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Paperback Women Strike for Peace: Traditional Motherhood and Radical Politics in the 1960s Book

ISBN: 0226786366

ISBN13: 9780226786360

Women Strike for Peace: Traditional Motherhood and Radical Politics in the 1960s

(Part of the Women in Culture and Society Series)

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Format: Paperback

Condition: Very Good

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Book Overview

Women Strike for Peace is the only historical account of this ground-breaking women's movement. Amy Swerdlow, a founding member of WSP, restores to the historical record a significant chapter on American politics and women's studies. Weaving together narrative and analysis, she traces WSP's triumphs, problems, and legacy for the women's movement and American society.

Women Strike for Peace began on November 1, 1961, when thousands of...

Customer Reviews

2 ratings

A compelling view of the 1960s and how protest was born

When I started this book while researching the peace movement in the 1960s, I already had an admiration for these great women. After I read Swerdlow's book, I felt even more inspired and moved. This book is entertaining, factual and intellectual. Swerdlow writes a fantastic narrative of how these women turned the tide of the McCarthy Era and broke out of an era of domestic containment (read the chapter "Ladies Day at the Capital" to see what I mean). Using motherhood as a method of protest, these women truly were pioneers of their time. When we think of the 60s and protest we often think of the youth in SDS or SNCC, but Swerdlow shows that protest in the 60s was more complex and more ordinary than we think. As a future teacher, parts of this book would also work well in a lesson about why stereotypes of the 60s don't always reflect reality.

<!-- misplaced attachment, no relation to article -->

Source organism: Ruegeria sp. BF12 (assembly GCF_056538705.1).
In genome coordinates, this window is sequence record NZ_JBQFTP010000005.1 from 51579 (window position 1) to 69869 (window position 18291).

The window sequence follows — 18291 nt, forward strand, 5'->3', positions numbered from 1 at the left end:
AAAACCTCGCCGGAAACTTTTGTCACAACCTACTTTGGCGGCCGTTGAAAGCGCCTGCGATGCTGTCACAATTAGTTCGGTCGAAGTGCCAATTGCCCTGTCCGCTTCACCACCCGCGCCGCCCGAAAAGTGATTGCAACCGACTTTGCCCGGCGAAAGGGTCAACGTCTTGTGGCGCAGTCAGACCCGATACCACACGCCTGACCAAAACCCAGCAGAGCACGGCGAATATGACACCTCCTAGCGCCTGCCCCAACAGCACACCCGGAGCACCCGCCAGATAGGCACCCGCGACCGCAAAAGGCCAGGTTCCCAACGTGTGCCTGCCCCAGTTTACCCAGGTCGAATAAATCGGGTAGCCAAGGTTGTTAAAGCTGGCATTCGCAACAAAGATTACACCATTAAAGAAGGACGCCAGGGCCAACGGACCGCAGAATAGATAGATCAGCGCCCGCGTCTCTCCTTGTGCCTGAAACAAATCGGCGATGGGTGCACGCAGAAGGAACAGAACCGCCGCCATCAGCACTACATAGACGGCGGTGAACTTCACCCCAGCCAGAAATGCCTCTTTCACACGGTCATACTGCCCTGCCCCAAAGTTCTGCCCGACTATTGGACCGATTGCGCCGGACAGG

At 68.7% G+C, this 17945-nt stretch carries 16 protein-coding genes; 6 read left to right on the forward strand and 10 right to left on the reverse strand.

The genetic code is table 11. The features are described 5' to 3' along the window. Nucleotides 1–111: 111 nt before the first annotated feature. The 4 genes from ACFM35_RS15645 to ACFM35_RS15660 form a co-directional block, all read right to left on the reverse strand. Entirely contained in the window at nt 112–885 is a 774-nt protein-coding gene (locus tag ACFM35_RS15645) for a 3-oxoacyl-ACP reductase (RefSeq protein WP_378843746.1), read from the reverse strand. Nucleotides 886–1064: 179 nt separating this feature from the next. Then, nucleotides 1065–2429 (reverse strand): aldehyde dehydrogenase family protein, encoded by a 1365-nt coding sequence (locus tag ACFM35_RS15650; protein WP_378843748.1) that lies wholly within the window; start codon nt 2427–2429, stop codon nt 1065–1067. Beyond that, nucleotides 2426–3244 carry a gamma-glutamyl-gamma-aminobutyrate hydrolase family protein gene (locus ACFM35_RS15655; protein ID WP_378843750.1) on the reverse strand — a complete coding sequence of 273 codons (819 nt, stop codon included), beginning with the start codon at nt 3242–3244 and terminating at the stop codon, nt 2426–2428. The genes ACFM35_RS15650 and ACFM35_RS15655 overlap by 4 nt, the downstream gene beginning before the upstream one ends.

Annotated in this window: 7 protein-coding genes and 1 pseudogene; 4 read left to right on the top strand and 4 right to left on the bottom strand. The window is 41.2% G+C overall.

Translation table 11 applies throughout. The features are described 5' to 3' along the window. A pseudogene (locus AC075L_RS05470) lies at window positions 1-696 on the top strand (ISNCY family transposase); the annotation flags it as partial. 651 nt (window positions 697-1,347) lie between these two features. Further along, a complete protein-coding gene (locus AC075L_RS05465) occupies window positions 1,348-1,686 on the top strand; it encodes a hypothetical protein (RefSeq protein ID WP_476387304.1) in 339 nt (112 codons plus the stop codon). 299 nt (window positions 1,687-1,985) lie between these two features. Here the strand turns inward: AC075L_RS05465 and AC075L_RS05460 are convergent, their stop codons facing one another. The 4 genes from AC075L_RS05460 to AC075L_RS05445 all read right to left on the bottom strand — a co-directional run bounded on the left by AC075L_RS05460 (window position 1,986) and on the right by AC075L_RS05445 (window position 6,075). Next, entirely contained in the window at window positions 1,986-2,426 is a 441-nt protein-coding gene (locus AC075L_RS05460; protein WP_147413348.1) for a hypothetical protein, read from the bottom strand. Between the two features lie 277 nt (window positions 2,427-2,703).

Thorougly researched, provocative women's peace history.

This history of Women Strike for Peace, a creative bold, and effective women-led grass-roots political movement for an end to nuclear testing and against the Vietnam War is particularly relevant today as women seek to register their opposition to U.S military policies. Gloria Steinem advised: "No historian, activist, or self-respecting women should be without this book." Anne Davidon in the Philadelphia Enquirer stated:"Amy'Swerdlow's throughly researched book is a crucial piece of too-easily forgotten recent history. Swerdlow, a history professor and former director of the graduate program in women history at Sarah Lawrence College was a founder of WSP. While her personal involvement provided motivation for this literary labor or love, her clear eyed sense of history enabled her not to be blind to the movements limitations." Particularly fascinating are the chapters on the peace women's rout of the House Un-American Activities Committe and on Bella Abzug's role as legislative director of the movement and how it led to her decision to run for Congress.
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